Easy-Peasy Cheesy Tuna Noodle Bowls

Printable recipe
Printable recipe with picture

1 box macaroni and cheese
milk and butter as called for on box (usually 1/4 cup each)
2 ounces (or more) finely shredded cheddar cheese
2 tablespoons mayonnaise
1 can of tuna packed in water, drained very well
1 cup frozen peas, microwaved until hot

Cook pasta according to box directions. Meanwhile, heat peas in the microwave until hot. Drain the macaroni when it has the bite you desire, then stir in the butter until melted and combined. Add the milk , cheese, mayonnaise, and the cheese powder from the box and stir until blended and the cheese is melted. Add the tuna and peas, and stir until combined. Spoon into bowls and serve hot.

Serves 2-3

Penne alla Boscaiola {Lumberjack Mushroom Penne} & a Giveaway!

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A while back I was contacted by Ginny of Cooking With Chopin to participate in a blog tour for the A Family Farm In Tuscany cookbook (her mother published the book!).  I agreed because 1) I love Italian food, and 2) I love free stuff and I would get a free cookbook if I participated.  Just keepin’ it real, people.  If you like free stuff too, keep reading because you’ll have a chance to win a copy for yourself!

Photo by Dario Fusar, Organic Gardening

This is a beautiful softcover cookbook by Sarah Fioroni that follows the activities on her family’s farm in Tuscany throughout a typical year, such as making prosciutto in January & harvesting saffron in November, and of course there are recipes for each month that include seasonal ingredients. This is more than a cookbook, it is the story of Sarah’s heritage and daily life on Fattoria Poggio Alloro (Laurel Hill Farm), and she includes many simple, delicious recipes that her family makes every day.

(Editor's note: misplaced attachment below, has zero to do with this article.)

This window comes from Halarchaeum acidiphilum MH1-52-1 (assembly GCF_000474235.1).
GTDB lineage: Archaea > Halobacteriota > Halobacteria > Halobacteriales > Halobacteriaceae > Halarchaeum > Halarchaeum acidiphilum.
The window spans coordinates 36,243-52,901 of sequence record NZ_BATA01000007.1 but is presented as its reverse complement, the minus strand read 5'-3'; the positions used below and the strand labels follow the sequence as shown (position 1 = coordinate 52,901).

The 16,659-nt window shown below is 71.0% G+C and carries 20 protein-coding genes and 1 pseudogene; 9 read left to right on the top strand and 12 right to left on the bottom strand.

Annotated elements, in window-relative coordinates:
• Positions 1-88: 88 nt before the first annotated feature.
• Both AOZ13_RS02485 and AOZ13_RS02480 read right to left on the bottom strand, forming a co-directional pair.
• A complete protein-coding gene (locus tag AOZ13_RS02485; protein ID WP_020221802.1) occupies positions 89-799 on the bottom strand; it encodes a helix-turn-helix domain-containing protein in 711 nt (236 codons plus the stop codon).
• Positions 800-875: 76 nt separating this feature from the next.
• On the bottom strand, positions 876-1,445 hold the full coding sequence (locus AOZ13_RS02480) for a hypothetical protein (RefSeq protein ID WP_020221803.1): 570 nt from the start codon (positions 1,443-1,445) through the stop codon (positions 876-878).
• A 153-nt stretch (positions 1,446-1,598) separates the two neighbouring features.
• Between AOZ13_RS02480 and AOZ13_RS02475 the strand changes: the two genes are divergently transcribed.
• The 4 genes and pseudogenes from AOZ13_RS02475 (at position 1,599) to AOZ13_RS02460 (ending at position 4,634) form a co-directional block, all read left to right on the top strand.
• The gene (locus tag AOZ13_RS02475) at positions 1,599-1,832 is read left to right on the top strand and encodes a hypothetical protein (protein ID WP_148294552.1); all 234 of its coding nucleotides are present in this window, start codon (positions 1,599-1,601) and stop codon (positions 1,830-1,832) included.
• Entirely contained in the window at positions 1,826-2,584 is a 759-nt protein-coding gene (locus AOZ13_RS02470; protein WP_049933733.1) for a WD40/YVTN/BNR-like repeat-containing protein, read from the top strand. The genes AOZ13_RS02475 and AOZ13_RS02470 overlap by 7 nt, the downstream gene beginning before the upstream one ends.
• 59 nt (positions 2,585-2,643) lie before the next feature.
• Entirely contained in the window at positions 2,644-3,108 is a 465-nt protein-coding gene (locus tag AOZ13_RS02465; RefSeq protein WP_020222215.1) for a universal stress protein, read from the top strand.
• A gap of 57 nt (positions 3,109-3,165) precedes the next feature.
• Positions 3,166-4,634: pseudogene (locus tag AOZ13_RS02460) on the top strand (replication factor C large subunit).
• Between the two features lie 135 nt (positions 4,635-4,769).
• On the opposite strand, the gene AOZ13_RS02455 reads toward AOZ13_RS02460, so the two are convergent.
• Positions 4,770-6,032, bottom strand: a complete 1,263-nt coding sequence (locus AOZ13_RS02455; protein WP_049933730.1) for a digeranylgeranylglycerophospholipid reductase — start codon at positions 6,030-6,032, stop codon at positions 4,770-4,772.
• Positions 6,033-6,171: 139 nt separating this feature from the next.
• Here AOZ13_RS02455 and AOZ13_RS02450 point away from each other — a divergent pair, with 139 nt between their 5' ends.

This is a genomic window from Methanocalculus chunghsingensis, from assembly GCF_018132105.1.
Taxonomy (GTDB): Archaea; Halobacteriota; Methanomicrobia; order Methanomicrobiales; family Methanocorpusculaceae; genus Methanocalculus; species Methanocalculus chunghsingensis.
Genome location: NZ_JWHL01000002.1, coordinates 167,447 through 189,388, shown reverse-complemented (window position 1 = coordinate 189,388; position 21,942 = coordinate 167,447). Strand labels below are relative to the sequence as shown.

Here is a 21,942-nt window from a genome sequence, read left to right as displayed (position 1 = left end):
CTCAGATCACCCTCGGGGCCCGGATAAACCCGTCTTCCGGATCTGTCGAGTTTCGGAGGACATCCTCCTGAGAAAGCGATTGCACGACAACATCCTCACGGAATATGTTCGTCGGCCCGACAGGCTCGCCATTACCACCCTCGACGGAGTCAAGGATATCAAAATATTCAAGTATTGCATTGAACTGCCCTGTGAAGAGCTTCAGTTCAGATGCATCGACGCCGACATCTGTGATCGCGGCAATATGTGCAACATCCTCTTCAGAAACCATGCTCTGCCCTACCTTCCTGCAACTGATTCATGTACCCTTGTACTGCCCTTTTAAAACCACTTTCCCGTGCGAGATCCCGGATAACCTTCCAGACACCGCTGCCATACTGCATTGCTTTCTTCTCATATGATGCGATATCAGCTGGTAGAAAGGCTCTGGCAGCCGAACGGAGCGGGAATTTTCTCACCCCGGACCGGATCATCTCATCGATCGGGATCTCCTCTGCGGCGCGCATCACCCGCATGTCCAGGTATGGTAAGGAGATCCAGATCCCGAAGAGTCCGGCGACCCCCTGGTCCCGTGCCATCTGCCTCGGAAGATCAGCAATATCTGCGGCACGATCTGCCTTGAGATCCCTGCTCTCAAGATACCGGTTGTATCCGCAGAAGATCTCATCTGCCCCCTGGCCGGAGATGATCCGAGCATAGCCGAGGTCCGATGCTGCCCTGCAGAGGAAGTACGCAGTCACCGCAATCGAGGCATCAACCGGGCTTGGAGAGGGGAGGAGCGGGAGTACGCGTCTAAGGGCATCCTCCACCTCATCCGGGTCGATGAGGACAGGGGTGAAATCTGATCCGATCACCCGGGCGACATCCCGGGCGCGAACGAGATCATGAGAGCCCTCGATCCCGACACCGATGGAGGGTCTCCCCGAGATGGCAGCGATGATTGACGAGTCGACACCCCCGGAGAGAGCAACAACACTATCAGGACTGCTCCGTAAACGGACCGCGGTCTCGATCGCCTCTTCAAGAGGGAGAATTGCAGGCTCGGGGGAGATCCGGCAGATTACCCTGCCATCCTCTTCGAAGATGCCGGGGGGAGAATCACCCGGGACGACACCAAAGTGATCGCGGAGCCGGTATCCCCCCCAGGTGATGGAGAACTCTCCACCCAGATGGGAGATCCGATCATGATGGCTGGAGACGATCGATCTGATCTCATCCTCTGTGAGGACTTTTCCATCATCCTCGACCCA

Photo by Oriano Stefan

I’m usually drawn to cookbooks that feature colorful photos of the finished dishes, and that was my only  disappointment with this one.  The book is filled with colorful, stunning photos featuring the family, the farm & monthly activities on it, along with a smattering of food photos. However, the more I looked through the cookbook, the less I cared about the meager food photos.  I often read cookbooks like novels, and this one you actually can read like a book, as the stories shared in it flow along with the recipes from month to month.

I’ve been thumbing through this cookbook for several weeks and the longer I have it, the more I love it.  The recipes are simple everyday recipes, which isn’t usually what I think of in connection with Italian food.  I think of long hours in the kitchen and lots of ingredients.  But these recipes aren’t meant to impress you with their length or the time it takes to make them.  They are simple and they are good.  Make that delicious.  Everything I’ve made from the cookbook so far is just incredible.  I honestly didn’t know recipes with so few ingredients could be so good.